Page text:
By John J. Duncan Jr.


When I first started writing this weekly column for The Knoxville Focus, Steve Hunley asked me to come up with a name for my column.
I thought back to many years ago when my Dad told me “Everything looks easy from a distance.” I think this is especially true about sports and politics.
Steve liked the newsletters I sent to all my constituents when I was in Congress, and he asked me to write for this paper on national and international issues.
I told him I would write mainly on issues, but I also wanted to write on a wider variety of topics, like music, sports, people I admire, and even modern trends I think are ridiculous, like paying more for jeans with rips in them.
Just about every place I go, I get nice comments about my column, and I really appreciate that.
But I have gotten more comments about columns I have written about like Barnes Barbershop, the Regas Restaurant, when Coca-Cola was controversial, my pitiful basketball career, Papa’s favorite Bible verse, and when Daddy got 90% of the black vote in his three elections as Mayor.
Since I am no longer in Congress, I decided to name my column “From A Distance.” This was also because I did not want to become a lobbyist and was going to live full-time in Tennessee.
Not one time during my 30 years in Congress did I ever think of Washington as home. In fact, I think the best decision I ever made is when I told my late wife, Lynn, that I wanted our kids to go to school in Knoxville and be raised in Tennessee.
One time Vice President Al Gore was kind enough to invite the Tennessee Congressional delegation to his home for dinner.
A couple of days later, there was a mention in one of the Washington papers that said some of his kids listened from upstairs and made fun of our Tennessee accents.
His children were all born and raised and went to very elite private schools in the D.C. area. Now, none of the Gores – parents or children – live in Tennessee.
My new wife, Vickie, and I have 17 grandchildren, seven grown children and spouses, and they all live in Knoxville. This is a great blessing for which we are both very thankful.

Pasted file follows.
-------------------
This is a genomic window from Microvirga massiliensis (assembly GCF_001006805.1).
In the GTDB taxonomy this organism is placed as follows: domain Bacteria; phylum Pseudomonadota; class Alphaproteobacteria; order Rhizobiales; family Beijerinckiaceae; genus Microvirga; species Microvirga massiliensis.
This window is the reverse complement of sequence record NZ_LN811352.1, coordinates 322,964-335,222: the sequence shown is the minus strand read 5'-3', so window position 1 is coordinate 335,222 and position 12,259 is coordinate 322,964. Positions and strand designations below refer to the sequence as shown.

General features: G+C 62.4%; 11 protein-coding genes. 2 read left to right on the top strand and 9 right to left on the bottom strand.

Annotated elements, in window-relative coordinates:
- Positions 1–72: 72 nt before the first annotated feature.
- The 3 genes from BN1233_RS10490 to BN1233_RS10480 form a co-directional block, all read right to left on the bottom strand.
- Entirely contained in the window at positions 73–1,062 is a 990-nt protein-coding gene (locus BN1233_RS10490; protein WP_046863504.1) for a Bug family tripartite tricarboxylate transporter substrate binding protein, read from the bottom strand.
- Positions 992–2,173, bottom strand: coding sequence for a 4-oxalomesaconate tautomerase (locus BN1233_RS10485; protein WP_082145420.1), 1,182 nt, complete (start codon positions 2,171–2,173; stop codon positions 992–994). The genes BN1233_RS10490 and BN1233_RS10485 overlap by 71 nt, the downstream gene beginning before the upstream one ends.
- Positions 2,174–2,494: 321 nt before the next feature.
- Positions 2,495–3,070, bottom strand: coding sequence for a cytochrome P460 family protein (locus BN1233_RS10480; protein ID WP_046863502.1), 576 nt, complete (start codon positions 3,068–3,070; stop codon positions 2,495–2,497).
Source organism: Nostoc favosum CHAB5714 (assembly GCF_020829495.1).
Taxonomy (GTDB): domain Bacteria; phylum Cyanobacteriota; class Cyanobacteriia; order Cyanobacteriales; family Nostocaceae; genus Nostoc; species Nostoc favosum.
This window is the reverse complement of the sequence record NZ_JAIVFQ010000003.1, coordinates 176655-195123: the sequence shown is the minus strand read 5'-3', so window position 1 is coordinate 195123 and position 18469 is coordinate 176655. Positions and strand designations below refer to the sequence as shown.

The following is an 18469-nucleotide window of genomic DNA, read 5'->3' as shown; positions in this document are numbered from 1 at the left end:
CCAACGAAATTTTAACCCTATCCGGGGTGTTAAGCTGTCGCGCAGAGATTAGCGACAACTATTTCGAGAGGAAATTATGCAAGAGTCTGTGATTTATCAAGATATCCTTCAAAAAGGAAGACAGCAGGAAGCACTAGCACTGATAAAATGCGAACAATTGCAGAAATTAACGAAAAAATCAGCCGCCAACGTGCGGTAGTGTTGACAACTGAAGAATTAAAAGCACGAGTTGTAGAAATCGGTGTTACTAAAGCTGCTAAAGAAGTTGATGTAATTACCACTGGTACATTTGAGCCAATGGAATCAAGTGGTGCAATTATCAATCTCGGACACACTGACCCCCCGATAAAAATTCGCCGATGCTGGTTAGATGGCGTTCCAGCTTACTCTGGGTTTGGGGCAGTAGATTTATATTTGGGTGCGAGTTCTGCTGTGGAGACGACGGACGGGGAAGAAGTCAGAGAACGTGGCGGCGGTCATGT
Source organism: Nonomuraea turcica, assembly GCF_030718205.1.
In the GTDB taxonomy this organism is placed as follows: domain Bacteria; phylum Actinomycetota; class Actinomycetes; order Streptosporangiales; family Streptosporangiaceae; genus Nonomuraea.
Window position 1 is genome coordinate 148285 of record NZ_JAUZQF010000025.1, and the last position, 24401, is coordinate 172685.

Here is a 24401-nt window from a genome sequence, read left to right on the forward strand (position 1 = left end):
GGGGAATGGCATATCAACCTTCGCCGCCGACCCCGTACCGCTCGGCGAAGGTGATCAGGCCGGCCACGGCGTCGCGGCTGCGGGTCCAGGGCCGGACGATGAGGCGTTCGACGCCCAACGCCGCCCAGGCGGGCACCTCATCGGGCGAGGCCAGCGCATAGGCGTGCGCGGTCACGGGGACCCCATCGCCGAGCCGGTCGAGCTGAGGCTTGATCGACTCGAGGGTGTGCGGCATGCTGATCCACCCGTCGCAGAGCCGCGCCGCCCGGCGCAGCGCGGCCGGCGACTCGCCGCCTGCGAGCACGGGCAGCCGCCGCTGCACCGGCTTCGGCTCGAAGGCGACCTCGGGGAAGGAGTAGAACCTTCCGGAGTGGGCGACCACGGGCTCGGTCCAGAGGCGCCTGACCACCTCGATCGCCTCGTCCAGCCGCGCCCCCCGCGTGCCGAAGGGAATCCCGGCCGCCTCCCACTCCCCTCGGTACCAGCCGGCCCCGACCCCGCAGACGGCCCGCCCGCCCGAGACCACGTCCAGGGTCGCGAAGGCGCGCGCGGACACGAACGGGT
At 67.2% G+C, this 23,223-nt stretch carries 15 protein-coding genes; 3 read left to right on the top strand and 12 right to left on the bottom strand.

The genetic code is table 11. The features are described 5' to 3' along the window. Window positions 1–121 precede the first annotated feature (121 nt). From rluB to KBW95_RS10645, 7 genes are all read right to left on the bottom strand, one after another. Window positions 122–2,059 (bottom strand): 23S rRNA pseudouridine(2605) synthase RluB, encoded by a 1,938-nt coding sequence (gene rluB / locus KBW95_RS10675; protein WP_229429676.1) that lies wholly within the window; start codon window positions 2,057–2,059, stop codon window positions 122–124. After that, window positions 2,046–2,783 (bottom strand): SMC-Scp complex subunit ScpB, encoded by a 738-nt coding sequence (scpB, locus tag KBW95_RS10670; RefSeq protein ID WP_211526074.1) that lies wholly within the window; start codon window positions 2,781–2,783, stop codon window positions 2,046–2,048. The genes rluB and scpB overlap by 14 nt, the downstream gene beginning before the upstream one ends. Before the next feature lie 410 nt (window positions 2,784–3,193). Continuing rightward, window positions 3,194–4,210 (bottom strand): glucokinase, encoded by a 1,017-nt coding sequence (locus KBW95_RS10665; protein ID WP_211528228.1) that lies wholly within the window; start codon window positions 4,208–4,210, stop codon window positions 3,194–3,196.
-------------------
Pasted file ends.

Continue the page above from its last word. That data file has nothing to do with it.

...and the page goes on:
Writing about things looking easy from a distance, many people have asked me what I thought about the Murdaugh trial.
It is very easy to think of things sitting at home watching TV without the great pressure of actually being in the courtroom representing a very bad man.
But I believe Murdaugh’s head counsel Jim Griffin (who seems like a very nice man) made a very weak closing argument.
In fact, I think if my former law partner, the late Zane Daniel, had been Murdaugh’s lawyer, he would not have been convicted.
Zane was one of the greatest trial lawyers in Tennessee, and he always said you should pick out one or two points that the jury could understand and hammer those over and over.
During the 7½ years I was a judge, Zane tried six jury trials in my court and all six defendants were found not guilty.
If Zane or I had been representing Murdaugh, I believe we would have said as lawyers we were embarrassed and ashamed that any lawyer could ever have been as crooked and corrupt as he was.
But then we would have added something like this: “The state has proven and the Defendant has admitted that he stole millions of dollars from innocent, unsuspecting clients and even his own law firm, and he will be held accountable for all that.
“But the reason the state has spent so much time on these financial crimes has been because they know they have to pull the wool over your eyes since there are so many holes in what this case is supposed to be about, which is what Alex Murdaugh is actually charged with.
“Most defendants would not have even taken the stand in a case like this. But Alex Murdaugh has admitted to you every embarrassing, shameful, terrible thing he has ever done. But the one thing – the only thing – he has not admitted is murder, because he did not do them.
“You saw the very personal, emotional, loving way he broke down when he talked about PawPaw and Mags. You saw the tears. No man could fake something like that.
“For you to believe beyond any reasonable doubt that he killed his young son and his first and only wife in cold blood at close range you would also have to believe, beyond any reasonable doubt that he is the greatest actor of all time, greater than all the Academy Award, Oscar winners put together.
“I ask you to do your sworn duty and find Alex Murdaugh not guilty, because he is not guilty of these charges.”